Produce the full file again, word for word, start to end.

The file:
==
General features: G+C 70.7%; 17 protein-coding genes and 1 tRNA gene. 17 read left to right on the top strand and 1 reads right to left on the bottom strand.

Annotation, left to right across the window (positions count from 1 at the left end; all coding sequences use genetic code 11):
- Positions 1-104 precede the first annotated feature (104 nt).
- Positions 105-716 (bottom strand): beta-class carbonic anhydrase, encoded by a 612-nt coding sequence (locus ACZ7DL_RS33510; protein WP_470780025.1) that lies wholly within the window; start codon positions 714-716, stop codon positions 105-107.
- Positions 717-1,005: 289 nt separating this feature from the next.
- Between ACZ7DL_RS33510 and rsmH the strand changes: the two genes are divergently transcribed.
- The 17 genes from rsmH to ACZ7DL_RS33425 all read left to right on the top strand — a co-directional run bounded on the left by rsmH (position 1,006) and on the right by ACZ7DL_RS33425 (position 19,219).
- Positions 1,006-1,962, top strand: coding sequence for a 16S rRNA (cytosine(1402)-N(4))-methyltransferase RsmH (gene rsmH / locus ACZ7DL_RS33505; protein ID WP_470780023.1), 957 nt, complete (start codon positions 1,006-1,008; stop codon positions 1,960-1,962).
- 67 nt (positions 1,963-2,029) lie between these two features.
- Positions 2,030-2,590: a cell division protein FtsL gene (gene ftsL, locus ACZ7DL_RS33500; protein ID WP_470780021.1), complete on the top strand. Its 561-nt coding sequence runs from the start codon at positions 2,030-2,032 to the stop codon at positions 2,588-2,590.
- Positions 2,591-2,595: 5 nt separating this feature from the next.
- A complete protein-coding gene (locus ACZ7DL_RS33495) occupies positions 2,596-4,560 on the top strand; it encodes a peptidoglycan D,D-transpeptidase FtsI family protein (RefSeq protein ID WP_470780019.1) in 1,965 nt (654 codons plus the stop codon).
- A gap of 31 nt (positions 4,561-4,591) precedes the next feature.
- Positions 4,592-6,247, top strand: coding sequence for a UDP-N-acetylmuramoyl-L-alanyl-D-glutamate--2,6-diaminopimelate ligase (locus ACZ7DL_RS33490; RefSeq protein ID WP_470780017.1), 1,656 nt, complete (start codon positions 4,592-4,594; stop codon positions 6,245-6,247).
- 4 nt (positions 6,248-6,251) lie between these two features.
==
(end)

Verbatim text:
General features: G+C 70.7%; 17 protein-coding genes and 1 tRNA gene. 17 read left to right on the top strand and 1 reads right to left on the bottom strand.

Annotation, left to right across the window (positions count from 1 at the left end; all coding sequences use genetic code 11):
- Positions 1-104 precede the first annotated feature (104 nt).
- Positions 105-716 (bottom strand): beta-class carbonic anhydrase, encoded by a 612-nt coding sequence (locus ACZ7DL_RS33510; protein WP_470780025.1) that lies wholly within the window; start codon positions 714-716, stop codon positions 105-107.
- Positions 717-1,005: 289 nt separating this feature from the next.
- Between ACZ7DL_RS33510 and rsmH the strand changes: the two genes are divergently transcribed.
- The 17 genes from rsmH to ACZ7DL_RS33425 all read left to right on the top strand — a co-directional run bounded on the left by rsmH (position 1,006) and on the right by ACZ7DL_RS33425 (position 19,219).
- Positions 1,006-1,962, top strand: coding sequence for a 16S rRNA (cytosine(1402)-N(4))-methyltransferase RsmH (gene rsmH / locus ACZ7DL_RS33505; protein ID WP_470780023.1), 957 nt, complete (start codon positions 1,006-1,008; stop codon positions 1,960-1,962).
- 67 nt (positions 1,963-2,029) lie between these two features.
- Positions 2,030-2,590: a cell division protein FtsL gene (gene ftsL, locus ACZ7DL_RS33500; protein ID WP_470780021.1), complete on the top strand. Its 561-nt coding sequence runs from the start codon at positions 2,030-2,032 to the stop codon at positions 2,588-2,590.
- Positions 2,591-2,595: 5 nt separating this feature from the next.
- A complete protein-coding gene (locus ACZ7DL_RS33495) occupies positions 2,596-4,560 on the top strand; it encodes a peptidoglycan D,D-transpeptidase FtsI family protein (RefSeq protein ID WP_470780019.1) in 1,965 nt (654 codons plus the stop codon).
- A gap of 31 nt (positions 4,561-4,591) precedes the next feature.
- Positions 4,592-6,247, top strand: coding sequence for a UDP-N-acetylmuramoyl-L-alanyl-D-glutamate--2,6-diaminopimelate ligase (locus ACZ7DL_RS33490; RefSeq protein ID WP_470780017.1), 1,656 nt, complete (start codon positions 4,592-4,594; stop codon positions 6,245-6,247).
- 4 nt (positions 6,248-6,251) lie between these two features.